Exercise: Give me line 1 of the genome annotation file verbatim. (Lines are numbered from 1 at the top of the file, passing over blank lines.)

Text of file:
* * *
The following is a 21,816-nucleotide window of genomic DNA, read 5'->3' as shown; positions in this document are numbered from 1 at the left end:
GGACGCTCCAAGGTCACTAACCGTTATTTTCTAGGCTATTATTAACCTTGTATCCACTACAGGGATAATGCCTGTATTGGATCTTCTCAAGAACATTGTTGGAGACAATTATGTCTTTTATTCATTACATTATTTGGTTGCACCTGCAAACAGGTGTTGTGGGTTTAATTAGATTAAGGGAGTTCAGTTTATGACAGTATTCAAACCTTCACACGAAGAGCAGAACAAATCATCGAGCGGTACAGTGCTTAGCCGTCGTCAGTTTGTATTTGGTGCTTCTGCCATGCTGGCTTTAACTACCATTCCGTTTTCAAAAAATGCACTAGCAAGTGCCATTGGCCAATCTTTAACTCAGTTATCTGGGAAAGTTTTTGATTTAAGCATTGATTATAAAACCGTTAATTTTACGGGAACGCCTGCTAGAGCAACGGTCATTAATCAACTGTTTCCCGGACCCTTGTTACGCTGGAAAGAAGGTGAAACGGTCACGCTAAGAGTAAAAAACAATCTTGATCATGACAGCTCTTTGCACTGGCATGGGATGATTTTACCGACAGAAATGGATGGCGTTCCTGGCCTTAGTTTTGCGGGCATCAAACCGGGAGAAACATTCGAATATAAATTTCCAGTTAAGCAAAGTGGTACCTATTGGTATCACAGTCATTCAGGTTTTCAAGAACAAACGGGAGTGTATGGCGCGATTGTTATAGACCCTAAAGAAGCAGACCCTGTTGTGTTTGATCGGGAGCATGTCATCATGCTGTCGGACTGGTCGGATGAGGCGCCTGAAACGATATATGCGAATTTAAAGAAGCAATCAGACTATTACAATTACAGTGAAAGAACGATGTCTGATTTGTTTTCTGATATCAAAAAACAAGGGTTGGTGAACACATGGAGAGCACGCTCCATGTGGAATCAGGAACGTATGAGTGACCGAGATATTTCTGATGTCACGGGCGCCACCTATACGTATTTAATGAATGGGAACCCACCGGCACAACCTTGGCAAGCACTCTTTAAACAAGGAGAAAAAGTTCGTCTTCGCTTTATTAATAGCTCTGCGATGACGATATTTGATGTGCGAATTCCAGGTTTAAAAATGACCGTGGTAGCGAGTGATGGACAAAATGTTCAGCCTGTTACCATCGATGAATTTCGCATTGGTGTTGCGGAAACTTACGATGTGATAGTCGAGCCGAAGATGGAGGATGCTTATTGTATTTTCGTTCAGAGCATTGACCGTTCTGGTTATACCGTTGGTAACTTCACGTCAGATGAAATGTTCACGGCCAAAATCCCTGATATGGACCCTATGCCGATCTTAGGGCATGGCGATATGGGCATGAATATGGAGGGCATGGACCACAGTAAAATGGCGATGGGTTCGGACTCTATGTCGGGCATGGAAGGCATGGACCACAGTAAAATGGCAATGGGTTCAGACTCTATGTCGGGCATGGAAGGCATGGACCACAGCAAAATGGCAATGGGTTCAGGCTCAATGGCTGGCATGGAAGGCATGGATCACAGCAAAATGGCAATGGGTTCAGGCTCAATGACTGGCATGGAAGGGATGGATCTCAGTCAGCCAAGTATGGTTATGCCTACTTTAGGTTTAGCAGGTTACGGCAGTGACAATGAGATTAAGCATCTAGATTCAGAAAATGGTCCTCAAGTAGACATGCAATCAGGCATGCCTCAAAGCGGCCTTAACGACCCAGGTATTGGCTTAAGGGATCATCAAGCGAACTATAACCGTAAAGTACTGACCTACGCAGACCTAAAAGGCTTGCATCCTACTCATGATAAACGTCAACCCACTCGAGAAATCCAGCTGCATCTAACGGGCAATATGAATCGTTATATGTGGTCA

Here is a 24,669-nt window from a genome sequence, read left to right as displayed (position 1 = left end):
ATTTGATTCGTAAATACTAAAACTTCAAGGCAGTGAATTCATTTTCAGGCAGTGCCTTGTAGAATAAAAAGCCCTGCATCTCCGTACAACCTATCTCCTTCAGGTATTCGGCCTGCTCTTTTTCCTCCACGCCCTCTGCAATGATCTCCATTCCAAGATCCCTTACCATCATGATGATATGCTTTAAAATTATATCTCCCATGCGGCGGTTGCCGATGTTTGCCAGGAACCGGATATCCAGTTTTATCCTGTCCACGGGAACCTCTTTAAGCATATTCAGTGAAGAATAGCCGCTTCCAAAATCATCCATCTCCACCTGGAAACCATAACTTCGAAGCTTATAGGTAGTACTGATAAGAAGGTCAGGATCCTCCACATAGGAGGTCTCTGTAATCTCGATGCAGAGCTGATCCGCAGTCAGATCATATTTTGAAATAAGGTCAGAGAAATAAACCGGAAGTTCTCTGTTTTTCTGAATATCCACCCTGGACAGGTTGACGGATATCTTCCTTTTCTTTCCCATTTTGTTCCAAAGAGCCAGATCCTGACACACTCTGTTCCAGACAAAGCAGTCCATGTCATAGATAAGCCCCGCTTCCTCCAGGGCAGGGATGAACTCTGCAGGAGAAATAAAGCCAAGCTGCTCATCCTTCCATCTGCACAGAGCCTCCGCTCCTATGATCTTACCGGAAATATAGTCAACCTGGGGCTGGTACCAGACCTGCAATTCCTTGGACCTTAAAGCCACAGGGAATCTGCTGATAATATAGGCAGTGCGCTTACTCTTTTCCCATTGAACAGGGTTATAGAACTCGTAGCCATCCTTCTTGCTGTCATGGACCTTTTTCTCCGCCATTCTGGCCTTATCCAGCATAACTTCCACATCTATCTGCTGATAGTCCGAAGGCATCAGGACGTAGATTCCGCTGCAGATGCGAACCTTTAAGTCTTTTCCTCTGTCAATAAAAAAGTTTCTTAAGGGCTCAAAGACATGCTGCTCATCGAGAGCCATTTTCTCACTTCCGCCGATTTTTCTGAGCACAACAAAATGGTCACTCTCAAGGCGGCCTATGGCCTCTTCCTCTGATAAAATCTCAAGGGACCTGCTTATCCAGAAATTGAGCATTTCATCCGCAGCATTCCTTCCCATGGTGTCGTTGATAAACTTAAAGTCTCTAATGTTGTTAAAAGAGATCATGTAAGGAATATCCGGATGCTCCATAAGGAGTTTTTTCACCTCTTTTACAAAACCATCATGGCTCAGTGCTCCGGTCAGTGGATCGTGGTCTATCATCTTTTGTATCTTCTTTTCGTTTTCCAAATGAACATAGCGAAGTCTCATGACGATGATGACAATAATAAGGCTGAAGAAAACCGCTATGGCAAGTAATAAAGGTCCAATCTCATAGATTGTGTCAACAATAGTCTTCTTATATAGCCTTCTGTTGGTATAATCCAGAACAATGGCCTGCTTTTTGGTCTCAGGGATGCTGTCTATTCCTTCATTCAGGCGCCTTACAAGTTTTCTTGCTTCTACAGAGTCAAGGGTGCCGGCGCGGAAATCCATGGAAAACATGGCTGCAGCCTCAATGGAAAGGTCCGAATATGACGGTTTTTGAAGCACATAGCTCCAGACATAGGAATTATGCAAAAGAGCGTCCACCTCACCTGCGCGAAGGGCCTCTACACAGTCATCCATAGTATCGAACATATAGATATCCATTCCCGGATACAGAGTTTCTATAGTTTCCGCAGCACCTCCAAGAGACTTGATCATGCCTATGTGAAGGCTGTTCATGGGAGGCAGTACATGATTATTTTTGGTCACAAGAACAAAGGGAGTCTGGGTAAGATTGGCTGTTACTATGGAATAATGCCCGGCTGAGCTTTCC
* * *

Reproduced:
The following is a 21,816-nucleotide window of genomic DNA, read 5'->3' as shown; positions in this document are numbered from 1 at the left end: